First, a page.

Microsoft was part of the PRISM program. If Microsoft shares SSL certs with NSA they could do MITM attacks. What if in some very specific cases you download dependencies from GitHub and they give you a different version with malicious code?
It's the NSA. They could be smart enough to only deploy those attacks on production servers were nobody is going to manually review npm packages.
If only we lived in a world where this was practical.
I don't think it's unreasonable to be concerned about privacy this way, or to take issue with the possibility that this acquisition could make it easier for one to be spied on or surveilled. However, we should also cautious that our tin foil hats do not grow too heavy.
True, but I suppose it matters how easy/difficult it is for them to do that.
Maybe in theory it is safe, but implementations are often not safe.
An oversimplified way to see this is that your software runs on an OS which runs on a processor.
Your processor is backdoored (Intel ME and equivalent), your OS is backdoored, the entropy for your crypto is backdoored (Intel RDRAND instruction), your crypto algorithm implementation is backdoored.
So there are infinite resources for them to hack you at any moment for any reason. You have already gave them the keys to everything.
2048 bit TLS encryption? You mean 2048 bit RSA encryption? Also what source do you have that says the NSA can not crack a 2048 bit RSA key? Last I checked that info was non public and there is no definitive, credible source saying whether they can or can not crack 2048 RSA keys.
I understand that people don't trust the NSA/US government. And they shouldn't: the US government will always put its interests above yours and mine, and above those of allied countries.
At the same time, this stuff is bordering on parody. Very few of us (maybe none of us) need to worry about "the NSA MITM-ing our NPM packages". If you're that paranoid then you shouldn't be using github, NPM, or non-local dependencies. And of course you should be reviewing everything manually.
Maybe we can start signing our commits to increase security giving the potential threat. The same way that after the Snowden revelations we started using more and more HTTPS.
We can also think of better ways of sharing/releasing open source code. Debian has a pretty neat system with keys so it's pretty safe to install software from their repos . Maybe there is a better system to be develop than just grabbing whatever from GitHub and running it in your machine.
That so many people aren't thinking about security at all is a sad comment on the state of software engineering. But perhaps inevitable, given our cultural history of favoring freedom over security.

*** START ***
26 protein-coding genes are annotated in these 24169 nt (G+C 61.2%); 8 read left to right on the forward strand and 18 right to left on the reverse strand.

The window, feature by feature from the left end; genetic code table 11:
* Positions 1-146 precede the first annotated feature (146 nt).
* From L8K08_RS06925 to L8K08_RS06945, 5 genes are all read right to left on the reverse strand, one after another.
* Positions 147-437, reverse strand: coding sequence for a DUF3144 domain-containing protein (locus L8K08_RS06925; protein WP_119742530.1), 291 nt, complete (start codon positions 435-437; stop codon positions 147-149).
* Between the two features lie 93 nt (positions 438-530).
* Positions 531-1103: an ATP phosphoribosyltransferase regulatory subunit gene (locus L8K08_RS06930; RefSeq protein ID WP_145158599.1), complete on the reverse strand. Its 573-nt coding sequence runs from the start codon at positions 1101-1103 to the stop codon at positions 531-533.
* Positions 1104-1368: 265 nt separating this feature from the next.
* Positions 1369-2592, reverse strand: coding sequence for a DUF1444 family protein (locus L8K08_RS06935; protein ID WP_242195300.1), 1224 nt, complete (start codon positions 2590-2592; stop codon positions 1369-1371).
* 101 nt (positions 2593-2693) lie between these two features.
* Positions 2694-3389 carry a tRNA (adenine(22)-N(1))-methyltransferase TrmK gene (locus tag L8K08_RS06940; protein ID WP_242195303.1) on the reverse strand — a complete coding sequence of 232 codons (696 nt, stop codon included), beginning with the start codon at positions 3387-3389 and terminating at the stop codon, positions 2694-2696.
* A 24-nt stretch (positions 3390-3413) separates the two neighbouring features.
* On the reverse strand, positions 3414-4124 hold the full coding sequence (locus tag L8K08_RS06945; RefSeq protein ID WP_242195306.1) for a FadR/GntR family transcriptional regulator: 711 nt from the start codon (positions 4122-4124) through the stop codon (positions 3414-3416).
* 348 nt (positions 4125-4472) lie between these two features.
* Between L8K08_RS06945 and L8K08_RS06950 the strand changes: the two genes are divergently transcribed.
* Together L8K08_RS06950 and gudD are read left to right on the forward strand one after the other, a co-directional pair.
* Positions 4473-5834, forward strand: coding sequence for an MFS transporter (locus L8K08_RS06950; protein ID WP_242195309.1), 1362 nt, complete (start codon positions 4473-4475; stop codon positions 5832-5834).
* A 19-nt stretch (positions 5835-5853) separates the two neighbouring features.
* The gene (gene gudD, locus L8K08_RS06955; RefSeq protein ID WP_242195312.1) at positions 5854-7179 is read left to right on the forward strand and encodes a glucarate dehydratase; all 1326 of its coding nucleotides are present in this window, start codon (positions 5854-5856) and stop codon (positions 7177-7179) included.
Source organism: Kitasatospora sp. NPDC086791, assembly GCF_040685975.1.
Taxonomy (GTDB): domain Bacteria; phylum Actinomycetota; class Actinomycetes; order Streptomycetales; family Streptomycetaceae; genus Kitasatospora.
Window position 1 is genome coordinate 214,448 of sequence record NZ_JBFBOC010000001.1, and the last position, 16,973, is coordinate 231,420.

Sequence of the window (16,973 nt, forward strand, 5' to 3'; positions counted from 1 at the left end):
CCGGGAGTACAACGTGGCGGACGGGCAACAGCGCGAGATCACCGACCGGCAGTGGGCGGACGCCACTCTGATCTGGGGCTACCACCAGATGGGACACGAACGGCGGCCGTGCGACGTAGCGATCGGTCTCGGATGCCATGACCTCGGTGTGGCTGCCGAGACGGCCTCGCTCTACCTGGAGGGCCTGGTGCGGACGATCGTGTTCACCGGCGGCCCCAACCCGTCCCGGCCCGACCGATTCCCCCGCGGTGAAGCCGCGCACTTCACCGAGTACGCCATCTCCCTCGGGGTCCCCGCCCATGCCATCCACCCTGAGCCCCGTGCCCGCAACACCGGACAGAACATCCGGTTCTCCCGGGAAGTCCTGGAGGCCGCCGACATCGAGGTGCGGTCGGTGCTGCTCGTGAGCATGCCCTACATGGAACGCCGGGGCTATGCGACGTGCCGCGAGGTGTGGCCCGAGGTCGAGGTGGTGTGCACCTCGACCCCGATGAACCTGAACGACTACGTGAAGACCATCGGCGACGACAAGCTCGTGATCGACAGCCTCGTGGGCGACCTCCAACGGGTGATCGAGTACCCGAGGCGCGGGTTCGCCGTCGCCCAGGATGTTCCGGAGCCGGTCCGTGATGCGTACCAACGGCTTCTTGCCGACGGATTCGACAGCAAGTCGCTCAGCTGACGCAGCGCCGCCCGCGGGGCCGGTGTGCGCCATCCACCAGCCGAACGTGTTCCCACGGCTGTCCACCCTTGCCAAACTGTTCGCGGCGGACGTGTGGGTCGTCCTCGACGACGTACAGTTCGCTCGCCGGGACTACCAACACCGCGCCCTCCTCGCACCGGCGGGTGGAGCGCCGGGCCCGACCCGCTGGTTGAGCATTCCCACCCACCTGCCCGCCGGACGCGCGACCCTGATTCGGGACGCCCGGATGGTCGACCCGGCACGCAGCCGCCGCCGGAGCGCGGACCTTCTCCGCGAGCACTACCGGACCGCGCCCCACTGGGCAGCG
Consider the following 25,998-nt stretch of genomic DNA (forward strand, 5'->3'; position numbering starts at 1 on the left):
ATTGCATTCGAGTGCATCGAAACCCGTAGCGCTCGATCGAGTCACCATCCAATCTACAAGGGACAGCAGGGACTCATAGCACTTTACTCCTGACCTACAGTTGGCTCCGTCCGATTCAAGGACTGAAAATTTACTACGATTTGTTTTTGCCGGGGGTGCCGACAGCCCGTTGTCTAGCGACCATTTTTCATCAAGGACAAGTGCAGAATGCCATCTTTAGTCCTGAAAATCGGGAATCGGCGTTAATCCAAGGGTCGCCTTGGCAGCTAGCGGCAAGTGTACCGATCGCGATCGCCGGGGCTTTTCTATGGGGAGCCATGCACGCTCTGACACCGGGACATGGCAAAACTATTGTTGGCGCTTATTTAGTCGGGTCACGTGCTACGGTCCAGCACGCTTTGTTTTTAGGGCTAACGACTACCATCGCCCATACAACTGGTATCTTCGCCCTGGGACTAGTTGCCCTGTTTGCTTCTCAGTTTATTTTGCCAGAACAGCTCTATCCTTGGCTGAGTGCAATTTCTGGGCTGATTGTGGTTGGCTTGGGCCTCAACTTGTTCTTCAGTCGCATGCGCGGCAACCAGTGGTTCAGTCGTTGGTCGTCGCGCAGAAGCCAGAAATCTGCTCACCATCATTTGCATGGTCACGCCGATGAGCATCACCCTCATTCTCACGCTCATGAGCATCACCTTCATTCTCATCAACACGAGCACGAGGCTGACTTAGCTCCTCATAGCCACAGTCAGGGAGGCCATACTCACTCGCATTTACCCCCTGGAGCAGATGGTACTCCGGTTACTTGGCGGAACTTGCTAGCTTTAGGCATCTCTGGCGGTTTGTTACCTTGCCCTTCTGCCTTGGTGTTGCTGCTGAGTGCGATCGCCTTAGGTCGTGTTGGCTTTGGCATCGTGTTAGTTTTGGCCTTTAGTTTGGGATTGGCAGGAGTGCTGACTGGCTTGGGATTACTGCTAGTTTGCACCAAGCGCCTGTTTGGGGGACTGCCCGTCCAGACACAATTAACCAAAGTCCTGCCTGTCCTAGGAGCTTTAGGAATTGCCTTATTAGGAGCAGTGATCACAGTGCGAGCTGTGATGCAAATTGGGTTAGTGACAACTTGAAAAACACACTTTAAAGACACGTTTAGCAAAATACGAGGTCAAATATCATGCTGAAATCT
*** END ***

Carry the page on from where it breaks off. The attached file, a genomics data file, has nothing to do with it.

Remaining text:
I really don't like this line of thinking. It's the same one used by news organizations to plump up their stories, or by politicians to make an improbable threat seem more real. In both of those cases, I think the long-term effect is to cause the public to think that very rare events are a lot more common. The result is not a culture of wariness but a culture of fear.
I'd much rather people present "worst-case potential threats" instead as "likely potential threats."
Let's talk about risks and goals. The language of opportunities.
An approach of `curl | bash` takes a needless amount of risk to accomplish its goals. It can do far too many things, of which it actually needs to do a small subset. It offers a lot of opportunity for bad things to happen to seize the opportunity for the things we want. Maybe there are ways to do the same things, to get the same ends, without taking on so much risk.
How do you feel about this subject?
The happy path is that you have some code to share and I want to get it exactly as you wrote it.
Right now the current issues with just using GitHub to share your code are the following:
1. GitHub app gets hacked and let's someone else do a commit (like the rails hack mentioned above).
2. GitHub employee modifies files in prod servers.
3. GitHub cloud provider gets hacked
4. State actor with lots of resources MITM GitHub.com domain and internet traffic and you fetch something else.
I think all this problems could be solved if:
1. Git enforces that all commits must be signed.
2. There is a decentralized list of usernames and keys.
This feature doesn't exists in git but it would be great if you could run `git clone`
and it rejects the cloning if not all commits and tags has been signed.
But what If someone hacked GitHub to add a commit and she or he signed the commit. We need some kind of CA to only accept signed commits from the right people.
So there should be a fixed list of committers allowed in the repo and git would have to enforce that as well.
Then you have the problem that if all public keys are stored in
GitHub then you almost get back to all the problems again of GitHub getting hacked. It would be great to have as many copies of usernames and public keys as possible. Something like a blockchain would be a good fit.
To recap, by having a decentralized system of users and public keys, and making
git validate that the commits are signed and from the right people, we could have a much more reliable way of sharing code.
Additionally, we could have an "audit" system on top of all this were users can review code and mark it as "good". Then if you have a repo with a tagged version that has 5 reviews you can hope that it's pretty safe to run that version. Because it's a single system of usernames, you can check who are the reviewers.
It might be a bad idea to `curl | bash` a script from an stranger but at least you remove the risks of your code being delivered by a third party.
I can see that you've put some thought into this. I can also see you don't generally spend most of your time thinking about security. This is not a bad thing! Most people don't!
But it does occasionally show up in sloppy thinking about system design, such as when you reflexively conflate a commit being signed by a key with a commit being from the person who is expected to own that key. It means you didn't stop and think about how to integrate rapid key revocation in case of compromise, or how to rotate keys over time.